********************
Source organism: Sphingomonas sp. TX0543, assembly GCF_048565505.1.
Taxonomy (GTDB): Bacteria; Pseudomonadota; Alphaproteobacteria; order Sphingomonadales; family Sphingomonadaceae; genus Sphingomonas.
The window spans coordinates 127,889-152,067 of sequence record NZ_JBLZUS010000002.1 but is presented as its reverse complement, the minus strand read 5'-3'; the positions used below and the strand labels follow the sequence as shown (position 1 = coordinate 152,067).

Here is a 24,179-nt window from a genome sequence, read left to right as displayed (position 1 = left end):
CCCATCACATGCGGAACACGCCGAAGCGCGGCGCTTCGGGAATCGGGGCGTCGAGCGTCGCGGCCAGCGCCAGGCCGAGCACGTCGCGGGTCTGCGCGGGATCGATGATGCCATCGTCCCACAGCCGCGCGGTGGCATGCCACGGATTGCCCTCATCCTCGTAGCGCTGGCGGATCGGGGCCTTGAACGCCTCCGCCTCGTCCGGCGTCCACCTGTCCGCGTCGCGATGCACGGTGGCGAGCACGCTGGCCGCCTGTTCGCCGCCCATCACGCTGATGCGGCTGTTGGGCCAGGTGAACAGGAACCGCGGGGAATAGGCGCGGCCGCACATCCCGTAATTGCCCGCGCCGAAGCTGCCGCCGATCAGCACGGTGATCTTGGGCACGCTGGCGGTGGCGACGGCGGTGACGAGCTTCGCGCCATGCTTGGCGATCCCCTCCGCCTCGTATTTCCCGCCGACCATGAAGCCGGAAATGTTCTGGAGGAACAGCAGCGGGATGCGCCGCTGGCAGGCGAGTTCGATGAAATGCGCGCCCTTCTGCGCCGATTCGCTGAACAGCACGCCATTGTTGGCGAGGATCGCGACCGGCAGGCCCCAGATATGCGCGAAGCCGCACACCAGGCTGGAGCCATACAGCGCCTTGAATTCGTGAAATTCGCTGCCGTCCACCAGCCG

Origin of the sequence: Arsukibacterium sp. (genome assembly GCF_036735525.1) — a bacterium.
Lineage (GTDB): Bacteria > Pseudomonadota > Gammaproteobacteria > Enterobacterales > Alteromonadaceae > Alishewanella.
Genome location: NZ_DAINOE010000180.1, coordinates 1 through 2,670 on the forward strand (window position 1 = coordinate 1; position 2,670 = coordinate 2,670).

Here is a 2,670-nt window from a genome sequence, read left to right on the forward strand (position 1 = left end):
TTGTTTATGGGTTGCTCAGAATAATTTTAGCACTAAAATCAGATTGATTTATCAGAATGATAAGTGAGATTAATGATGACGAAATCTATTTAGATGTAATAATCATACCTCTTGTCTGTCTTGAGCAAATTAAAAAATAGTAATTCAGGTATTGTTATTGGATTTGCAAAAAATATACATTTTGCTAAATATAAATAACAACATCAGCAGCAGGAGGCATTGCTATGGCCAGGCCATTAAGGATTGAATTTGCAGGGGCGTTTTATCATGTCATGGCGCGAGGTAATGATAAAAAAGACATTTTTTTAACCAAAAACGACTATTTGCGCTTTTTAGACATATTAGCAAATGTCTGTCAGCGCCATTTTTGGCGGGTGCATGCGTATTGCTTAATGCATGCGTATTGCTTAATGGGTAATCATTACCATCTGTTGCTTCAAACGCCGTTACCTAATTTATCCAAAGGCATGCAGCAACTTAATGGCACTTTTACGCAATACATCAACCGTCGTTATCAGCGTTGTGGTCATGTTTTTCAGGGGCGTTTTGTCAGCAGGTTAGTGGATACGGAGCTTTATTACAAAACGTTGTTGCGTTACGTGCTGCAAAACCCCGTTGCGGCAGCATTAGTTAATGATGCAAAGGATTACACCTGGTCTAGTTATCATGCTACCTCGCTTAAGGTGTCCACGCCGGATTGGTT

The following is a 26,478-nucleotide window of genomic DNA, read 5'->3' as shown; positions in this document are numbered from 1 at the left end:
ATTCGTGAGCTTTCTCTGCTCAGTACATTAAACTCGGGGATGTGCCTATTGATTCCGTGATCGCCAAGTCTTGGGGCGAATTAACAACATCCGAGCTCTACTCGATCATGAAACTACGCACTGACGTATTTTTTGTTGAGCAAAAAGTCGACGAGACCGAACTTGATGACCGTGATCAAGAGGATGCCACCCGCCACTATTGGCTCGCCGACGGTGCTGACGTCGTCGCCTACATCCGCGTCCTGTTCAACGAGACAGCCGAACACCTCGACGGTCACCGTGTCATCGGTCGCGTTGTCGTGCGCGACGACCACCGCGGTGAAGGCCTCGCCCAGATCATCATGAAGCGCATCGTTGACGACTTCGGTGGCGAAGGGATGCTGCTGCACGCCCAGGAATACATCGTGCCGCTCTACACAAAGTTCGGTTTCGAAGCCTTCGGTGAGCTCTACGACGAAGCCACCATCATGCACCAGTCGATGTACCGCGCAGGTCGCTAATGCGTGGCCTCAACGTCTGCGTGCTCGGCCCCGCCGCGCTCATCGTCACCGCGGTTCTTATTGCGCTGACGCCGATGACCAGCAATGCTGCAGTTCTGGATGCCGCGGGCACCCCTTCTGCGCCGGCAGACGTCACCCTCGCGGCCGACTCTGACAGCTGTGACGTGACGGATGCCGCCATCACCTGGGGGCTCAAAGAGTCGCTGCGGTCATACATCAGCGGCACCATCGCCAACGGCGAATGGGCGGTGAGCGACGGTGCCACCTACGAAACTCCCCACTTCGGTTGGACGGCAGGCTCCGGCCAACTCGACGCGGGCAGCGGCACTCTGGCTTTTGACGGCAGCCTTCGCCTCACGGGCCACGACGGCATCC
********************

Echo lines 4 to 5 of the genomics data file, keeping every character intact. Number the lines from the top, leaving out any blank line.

Here is a 24,179-nt window from a genome sequence, read left to right as displayed (position 1 = left end):
CCCATCACATGCGGAACACGCCGAAGCGCGGCGCTTCGGGAATCGGGGCGTCGAGCGTCGCGGCCAGCGCCAGGCCGAGCACGTCGCGGGTCTGCGCGGGATCGATGATGCCATCGTCCCACAGCCGCGCGGTGGCATGCCACGGATTGCCCTCATCCTCGTAGCGCTGGCGGATCGGGGCCTTGAACGCCTCCGCCTCGTCCGGCGTCCACCTGTCCGCGTCGCGATGCACGGTGGCGAGCACGCTGGCCGCCTGTTCGCCGCCCATCACGCTGATGCGGCTGTTGGGCCAGGTGAACAGGAACCGCGGGGAATAGGCGCGGCCGCACATCCCGTAATTGCCCGCGCCGAAGCTGCCGCCGATCAGCACGGTGATCTTGGGCACGCTGGCGGTGGCGACGGCGGTGACGAGCTTCGCGCCATGCTTGGCGATCCCCTCCGCCTCGTATTTCCCGCCGACCATGAAGCCGGAAATGTTCTGGAGGAACAGCAGCGGGATGCGCCGCTGGCAGGCGAGTTCGATGAAATGCGCGCCCTTCTGCGCCGATTCGCTGAACAGCACGCCATTGTTGGCGAGGATCGCGACCGGCAGGCCCCAGATATGCGCGAAGCCGCACACCAGGCTGGAGCCATACAGCGCCTTGAATTCGTGAAATTCGCTGCCGTCCACCAGCCG